The Big Lebowski
They figured he was a lazy time wasting slacker. They were right.
The Big Lebowski (1998) is a American comedy film written and directed by Joel and Ethan Coen. The plot of this Raymond Chandler-esque comedy crime caper pivots around a case of mistaken identity complicated by extortion, double-crosses, deception, embezzlement, sex, pot, and gallons of White Russians (made with fresh cream, please). In 1991, unemployed ’60s refugee Jeff “The Dude” Lebowski (Jeff Bridges) grooves into his laid-back Los Angeles lifestyle. One of the laziest men in LA, he enjoys hanging with his bowling buddies, pompous security-store owner Walter Sobchak (John Goodman) and mild-mannered ex-surfer Donny (Steve Buscemi). However, the Dude’s life takes an alternate route the afternoon two goons break into his threadbare Venice, California, bungalow, rough him up, and urinate on his living room rug. Why? Because Jackie Treehorn (Ben Gazzara) is owed money by the wife of a certain Jeff Lebowski. However, the goons grabbed the wrong Jeff Lebowski. The Dude looks up his wealthy namesake, manages to get a replacement for his rug, and meets the millionaire’s sexy young wife Bunny (Tara Reid). Later, Jeffrey (“The Big”) Lebowski calls in the Dude to deliver a $1 million ransom for the return of his kidnapped wife. Fine except that Walter intrudes and botches the ransom drop. As events unravel, the Dude gets caught up in the schemes of Lebowski’s daughter, erotic artist Maude (Julianne Moore), encounters both cops and bad guys, and drifts through an elaborate bowling fantasy sequence titled Gutterballs. The soundtrack includes Bob Dylan, Yma Sumac, Moondog, Captain Beefheart, and the Sons of the Pioneers. The original score was composed by Carter Burwell, a longtime collaborator of the Coen Brothers.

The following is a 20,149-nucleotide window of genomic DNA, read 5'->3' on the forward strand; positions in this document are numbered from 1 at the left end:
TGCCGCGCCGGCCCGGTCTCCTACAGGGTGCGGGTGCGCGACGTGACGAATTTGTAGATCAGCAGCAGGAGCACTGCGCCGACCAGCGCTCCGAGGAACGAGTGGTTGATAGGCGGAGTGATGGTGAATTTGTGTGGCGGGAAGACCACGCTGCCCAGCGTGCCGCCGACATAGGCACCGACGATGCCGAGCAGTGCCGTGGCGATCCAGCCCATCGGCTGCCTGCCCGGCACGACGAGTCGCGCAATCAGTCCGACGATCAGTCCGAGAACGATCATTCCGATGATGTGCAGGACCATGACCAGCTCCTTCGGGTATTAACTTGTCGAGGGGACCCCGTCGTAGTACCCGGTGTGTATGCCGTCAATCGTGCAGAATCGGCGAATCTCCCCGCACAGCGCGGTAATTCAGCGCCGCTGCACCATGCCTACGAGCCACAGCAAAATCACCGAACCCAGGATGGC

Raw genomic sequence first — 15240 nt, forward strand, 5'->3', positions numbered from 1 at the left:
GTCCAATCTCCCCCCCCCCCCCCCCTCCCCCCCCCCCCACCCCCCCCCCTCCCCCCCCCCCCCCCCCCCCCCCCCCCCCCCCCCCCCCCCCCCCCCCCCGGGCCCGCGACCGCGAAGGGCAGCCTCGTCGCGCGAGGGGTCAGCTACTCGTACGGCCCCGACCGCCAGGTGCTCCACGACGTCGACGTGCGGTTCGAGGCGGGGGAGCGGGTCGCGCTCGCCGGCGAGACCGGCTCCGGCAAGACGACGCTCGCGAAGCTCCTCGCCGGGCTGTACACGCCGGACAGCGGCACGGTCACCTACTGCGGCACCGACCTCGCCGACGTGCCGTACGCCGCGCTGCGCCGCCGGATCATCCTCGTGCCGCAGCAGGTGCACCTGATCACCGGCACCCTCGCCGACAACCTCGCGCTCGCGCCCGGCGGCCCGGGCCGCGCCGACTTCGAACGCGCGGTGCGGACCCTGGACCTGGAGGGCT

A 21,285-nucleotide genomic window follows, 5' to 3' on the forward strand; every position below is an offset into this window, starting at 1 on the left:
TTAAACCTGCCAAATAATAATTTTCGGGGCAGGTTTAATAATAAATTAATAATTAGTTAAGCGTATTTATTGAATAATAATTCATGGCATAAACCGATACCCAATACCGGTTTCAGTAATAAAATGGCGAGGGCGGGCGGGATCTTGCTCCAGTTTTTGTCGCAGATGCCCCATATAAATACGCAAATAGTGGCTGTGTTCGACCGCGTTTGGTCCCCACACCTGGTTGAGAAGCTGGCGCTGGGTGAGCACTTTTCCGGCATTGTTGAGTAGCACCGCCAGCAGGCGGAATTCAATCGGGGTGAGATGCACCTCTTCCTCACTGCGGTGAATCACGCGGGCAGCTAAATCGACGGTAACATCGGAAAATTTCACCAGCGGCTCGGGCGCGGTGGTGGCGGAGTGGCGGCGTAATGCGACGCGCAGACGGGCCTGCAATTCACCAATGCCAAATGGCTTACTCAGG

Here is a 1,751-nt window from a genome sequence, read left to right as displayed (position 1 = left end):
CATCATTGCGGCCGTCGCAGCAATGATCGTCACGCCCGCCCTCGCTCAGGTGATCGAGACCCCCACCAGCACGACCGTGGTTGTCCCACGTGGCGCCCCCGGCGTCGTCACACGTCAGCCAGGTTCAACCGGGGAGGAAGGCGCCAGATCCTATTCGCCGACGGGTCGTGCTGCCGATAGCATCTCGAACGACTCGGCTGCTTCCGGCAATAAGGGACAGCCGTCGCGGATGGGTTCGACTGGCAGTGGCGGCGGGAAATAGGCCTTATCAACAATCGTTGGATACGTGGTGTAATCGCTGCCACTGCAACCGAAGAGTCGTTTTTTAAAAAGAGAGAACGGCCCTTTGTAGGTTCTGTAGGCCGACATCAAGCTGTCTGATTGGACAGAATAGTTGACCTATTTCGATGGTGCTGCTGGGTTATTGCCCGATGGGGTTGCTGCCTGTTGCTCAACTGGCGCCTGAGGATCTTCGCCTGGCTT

The movie was not an immediate commercial success but it received generally positive reviews from critics. The film, noted for its idiosyncratic characters, surreal dream sequences, unconventional dialogue, and eclectic soundtrack, has become a cult favorite and has been called “the first cult film of the Internet era.” The film’s devoted fans have spawned Lebowski Fest, an annual festival that started in Louisville, Kentucky in 2002 and has since expanded to several other cities.
- Phone: 822-1220
- Web site